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Publisher's Summary

Harvey Milk - eloquent, charismatic, and a smart aleck - was elected to the San Francisco Board of Supervisors in 1977, but he had not even served a full year in office when he was shot by a homophobic fellow supervisor. Milk's assassination at the age of 48 made him the most famous gay man in modern history; 20 years later, Time magazine included him on its list of the hundred most influential individuals of the 20th century. 

Before finding his calling as a liberal politician, however, Harvey variously tried being a schoolteacher, a securities analyst on Wall Street, a supporter of Barry Goldwater, a Broadway theater assistant, a bead-wearing hippie, the operator of a camera store, and organizer of the business community in San Francisco's Castro District. He rejected Judaism as a religion, but he was deeply influenced by the cultural values of his Jewish upbringing and his understanding of anti-Semitism and the Holocaust. 

His early influences and his many personal and professional experiences finally came together when he decided to run for elective office as the forceful champion of gays, racial minorities, women, working people, the disabled, and senior citizens. In his last five years, he focused all of his tremendous energy on becoming a successful public figure.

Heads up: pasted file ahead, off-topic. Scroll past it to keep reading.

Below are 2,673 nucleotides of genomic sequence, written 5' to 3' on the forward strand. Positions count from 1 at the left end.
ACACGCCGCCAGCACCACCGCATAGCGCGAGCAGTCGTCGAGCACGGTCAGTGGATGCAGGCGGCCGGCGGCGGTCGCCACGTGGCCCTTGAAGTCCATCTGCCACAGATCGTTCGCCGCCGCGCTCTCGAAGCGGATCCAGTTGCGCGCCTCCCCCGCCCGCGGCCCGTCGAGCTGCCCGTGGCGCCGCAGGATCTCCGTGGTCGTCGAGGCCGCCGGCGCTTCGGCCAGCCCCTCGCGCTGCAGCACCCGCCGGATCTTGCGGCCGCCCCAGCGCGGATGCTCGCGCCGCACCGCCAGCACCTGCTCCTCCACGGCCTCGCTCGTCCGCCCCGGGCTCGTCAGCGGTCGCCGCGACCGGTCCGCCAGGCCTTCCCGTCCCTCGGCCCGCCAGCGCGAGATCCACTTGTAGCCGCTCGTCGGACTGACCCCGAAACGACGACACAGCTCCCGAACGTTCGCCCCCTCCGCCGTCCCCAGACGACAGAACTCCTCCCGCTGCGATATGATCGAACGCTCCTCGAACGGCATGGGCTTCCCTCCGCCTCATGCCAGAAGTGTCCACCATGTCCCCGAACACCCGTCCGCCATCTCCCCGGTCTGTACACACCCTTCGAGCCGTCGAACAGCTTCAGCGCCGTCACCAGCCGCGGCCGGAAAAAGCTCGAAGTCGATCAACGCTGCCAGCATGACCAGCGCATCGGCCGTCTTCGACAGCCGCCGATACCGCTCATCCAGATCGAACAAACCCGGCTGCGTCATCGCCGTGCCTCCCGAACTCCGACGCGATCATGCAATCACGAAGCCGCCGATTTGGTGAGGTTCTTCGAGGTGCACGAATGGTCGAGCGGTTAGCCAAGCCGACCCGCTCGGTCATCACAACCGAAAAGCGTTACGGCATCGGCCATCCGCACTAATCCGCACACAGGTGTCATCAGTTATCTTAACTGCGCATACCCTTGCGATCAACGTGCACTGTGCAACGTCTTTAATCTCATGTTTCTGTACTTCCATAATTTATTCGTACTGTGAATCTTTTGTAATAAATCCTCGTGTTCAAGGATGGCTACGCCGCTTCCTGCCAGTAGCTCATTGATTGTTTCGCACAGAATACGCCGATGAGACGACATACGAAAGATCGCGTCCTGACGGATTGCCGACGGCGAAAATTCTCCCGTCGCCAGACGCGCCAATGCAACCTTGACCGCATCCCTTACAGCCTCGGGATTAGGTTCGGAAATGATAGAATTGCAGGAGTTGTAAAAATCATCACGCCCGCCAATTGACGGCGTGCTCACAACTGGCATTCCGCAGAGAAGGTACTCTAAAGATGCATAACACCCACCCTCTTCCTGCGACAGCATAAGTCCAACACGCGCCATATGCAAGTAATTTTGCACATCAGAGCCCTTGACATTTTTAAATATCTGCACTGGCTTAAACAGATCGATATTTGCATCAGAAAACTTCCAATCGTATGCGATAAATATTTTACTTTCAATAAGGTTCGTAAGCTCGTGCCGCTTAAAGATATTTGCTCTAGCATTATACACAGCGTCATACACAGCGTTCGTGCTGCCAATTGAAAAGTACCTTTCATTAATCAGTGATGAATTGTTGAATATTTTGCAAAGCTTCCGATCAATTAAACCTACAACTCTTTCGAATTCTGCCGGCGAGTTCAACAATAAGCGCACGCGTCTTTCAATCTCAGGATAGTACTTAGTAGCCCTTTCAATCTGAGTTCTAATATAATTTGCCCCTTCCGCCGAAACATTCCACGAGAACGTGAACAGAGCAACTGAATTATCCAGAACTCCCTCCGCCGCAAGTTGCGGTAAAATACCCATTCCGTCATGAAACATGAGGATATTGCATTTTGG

©2018 Lillian Faderman (P)2018 Tantor

What members say

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  • Overall
    3 out of 5 stars
  • Performance
    4 out of 5 stars
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    3 out of 5 stars

Nothing New Here. Rehashed information.

This book would be more interesting to someone who has just become familiar with the most interesting Harvey Milk. I was really hoping that I would learn a couple of new facts about this most controversial man. We all have our 'quirks' but Lillian Faderman writes about the 'whiney side' of Harvey rather a little too much.

The only new fact that I learned about Harvey was that some of his cremates were put in a box that had been 'bedazzled' and that Kool Aid was pored into San Francisco Bay when they were scattered in order to honor those who died in Guyana under the insane orders of Jim Jones and The People's Temple.

II compared it, perhaps unfairly to The Life and Time of Harvey Milk. Personally I found it rather difficult to get though. Did not exactly 'flow'!

Joel Froomkin did a pretty good job with his narration but I did find that my eyelids were getting pretty heavy as his performance was soporific.

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    2 out of 5 stars
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Disappointing

Thank goodness this is a quick read because the narration is terrible and the content only so-so. Only an abiding interest in the life of Harvey Milk could have enticed me to stick it out for the few prices of info not gleaned from reading The Mayor of Castro Street. I had expected more from Yale University Press.

0 of 1 people found this review helpful